There’s no need to keep that extra weight around. Follow these simple steps to say bye-bye to belly fat.
Are you stuck with a Santa belly from 2015? Sadly, this sign of overindulgence is often one of the unwelcome “leftovers” of the holidays, stretching well into February. Sure, it’s natural to enjoy the social aspects of the season, but no one wants to be left looking like, well, a Macy’s parade inflatable. Or a pudgy Cupid.
But good news: there’s a simple way to lose the bad and gain the good. In other words, lose the fat and gain deeper, long lasting satisfaction—well into 2016 and beyond. A satisfaction that’s spiritually based and inherent within you now. Starting today, you can shrink that Santa belly in just three simple steps, and with it, the sense that you are only a body.
Did I say easy steps? No, simple ones, because easy would mean you wouldn’t have to work at it. (And you do.) Still, the steps are clear if you’re willing to stretch some spiritual muscles. But how?
First: Avoid the material measurements of weight, BMI, chemical reactions and best/worst food lists.
These don’t tell us much about who we really are. Instead, follow the simpler, more spiritual wisdom that has been around for centuries and that many today are finding effective. It has its origin not in food and health theories but in Divine guidance and precepts.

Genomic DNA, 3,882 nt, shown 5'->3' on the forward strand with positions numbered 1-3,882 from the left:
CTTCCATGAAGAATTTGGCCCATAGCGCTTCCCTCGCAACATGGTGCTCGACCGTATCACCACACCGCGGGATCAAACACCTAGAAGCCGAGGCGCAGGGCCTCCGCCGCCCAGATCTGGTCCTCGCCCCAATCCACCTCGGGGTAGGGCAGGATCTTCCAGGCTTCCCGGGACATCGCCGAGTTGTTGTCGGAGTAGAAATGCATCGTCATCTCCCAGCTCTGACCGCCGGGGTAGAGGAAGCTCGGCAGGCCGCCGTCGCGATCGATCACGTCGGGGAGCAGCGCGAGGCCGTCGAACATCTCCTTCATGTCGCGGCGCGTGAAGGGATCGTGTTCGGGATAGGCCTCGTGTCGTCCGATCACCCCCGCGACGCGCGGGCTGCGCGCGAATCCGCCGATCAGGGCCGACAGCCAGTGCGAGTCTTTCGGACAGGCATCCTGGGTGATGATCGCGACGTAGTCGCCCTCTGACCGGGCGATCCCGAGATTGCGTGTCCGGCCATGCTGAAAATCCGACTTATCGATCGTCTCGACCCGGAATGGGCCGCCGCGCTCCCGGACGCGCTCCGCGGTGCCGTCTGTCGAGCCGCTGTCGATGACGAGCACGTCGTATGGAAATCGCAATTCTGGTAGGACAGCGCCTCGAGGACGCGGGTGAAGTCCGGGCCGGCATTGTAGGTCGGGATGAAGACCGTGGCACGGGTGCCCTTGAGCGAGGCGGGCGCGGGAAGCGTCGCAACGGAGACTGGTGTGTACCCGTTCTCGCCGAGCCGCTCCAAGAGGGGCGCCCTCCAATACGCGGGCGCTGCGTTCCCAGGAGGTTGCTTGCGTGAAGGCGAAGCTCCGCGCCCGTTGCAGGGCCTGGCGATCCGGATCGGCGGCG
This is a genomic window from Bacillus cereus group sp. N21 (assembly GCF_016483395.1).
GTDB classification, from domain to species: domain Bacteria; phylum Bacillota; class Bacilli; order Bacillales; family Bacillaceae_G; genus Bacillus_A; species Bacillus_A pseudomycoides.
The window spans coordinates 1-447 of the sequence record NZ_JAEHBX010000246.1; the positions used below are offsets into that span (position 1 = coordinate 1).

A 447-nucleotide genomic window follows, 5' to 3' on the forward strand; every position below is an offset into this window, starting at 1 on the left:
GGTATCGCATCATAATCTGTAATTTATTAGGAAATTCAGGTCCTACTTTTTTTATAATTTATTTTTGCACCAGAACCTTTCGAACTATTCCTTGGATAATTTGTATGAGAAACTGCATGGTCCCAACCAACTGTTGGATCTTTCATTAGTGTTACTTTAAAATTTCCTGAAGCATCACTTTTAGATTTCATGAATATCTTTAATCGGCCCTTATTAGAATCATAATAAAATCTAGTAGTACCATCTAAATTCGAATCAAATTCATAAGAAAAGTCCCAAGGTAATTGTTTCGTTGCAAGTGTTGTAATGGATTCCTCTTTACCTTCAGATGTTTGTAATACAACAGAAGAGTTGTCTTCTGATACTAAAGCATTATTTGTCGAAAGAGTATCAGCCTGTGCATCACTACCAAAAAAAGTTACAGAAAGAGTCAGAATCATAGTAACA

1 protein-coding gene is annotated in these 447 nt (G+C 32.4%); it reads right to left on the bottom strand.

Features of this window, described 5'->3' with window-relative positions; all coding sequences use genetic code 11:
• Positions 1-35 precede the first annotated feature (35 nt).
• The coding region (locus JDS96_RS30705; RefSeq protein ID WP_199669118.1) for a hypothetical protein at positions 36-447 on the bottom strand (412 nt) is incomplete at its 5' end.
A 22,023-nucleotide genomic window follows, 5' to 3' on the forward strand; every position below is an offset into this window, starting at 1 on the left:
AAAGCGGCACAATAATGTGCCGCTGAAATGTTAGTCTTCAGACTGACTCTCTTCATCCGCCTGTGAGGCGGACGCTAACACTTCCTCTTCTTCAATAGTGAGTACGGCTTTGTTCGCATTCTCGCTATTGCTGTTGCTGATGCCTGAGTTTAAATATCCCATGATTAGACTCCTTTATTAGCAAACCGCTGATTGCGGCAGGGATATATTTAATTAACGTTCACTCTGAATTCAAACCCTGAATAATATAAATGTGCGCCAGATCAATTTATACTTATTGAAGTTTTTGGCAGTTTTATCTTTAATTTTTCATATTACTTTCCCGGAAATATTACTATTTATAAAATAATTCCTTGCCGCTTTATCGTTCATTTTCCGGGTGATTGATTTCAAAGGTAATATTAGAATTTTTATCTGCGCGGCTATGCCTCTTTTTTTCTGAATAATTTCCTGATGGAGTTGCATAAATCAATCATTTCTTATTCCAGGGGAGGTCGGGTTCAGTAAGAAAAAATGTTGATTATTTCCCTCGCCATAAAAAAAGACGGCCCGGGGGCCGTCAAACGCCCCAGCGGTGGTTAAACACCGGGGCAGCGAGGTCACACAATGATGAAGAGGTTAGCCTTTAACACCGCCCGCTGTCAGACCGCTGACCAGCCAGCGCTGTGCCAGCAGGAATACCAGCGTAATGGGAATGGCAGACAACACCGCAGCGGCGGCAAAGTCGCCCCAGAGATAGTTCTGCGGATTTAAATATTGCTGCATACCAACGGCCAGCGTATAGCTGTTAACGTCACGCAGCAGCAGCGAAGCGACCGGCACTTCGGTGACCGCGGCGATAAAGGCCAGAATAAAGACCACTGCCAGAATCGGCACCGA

“Eat until you’re satisfied, not until you’re full,” some suggest. This difference—between satisfied and full—is a huge one, as you’ll see when you put it into practice. There’s a time when, if you’re honest, you’ve had enough and you feel it. Quit while you’re ahead, and that Santa belly will begin to shrink. One immediate reward: no more guilt, discomfort, or groaning loudly, “I can’t believe I ate the whole thing!” Instead, you’ve stretched your self-discipline muscle and it feels good.
Second: Think deeply about that word “satisfaction” and ponder what it means for you.
Exercise your critical thinking muscle. Do you always feel satisfied when you’ve gobbled an overlarge portion of potatoes or pie, or do you sometimes begin to crave more after you’ve finished? If second helpings and overlarge portions could bring you satisfaction, demands for more would quiet down after you’d indulged. You’d then have dominion over ceaseless cravings. You could say “No” to excess and be at peace.
But real satisfaction does not come from material things like food and drink, I’ve found. Instead, it comes with the exercise of your spiritual nature. It comes with expressions of patience, affection, respect for others, and an acceptance of your own goodness and ability. You can list many other spiritual ways of thinking and acting that bring you deep inner satisfaction: practicing forgiveness, compassion, integrity and gratitude. Practicing them “feeds” your craving for more good in your life. And everyone craves good—it’s natural.
Third: Use the spiritual tools already at hand for transformation from the inside out.
You may be a student of holy scriptures, you might be participating in a faith community, or you may set aside regular time for prayer or meditation. These are proven tools for health and wellbeing, as current research shows. Numerous compelling personal stories in the media illustrate these findings.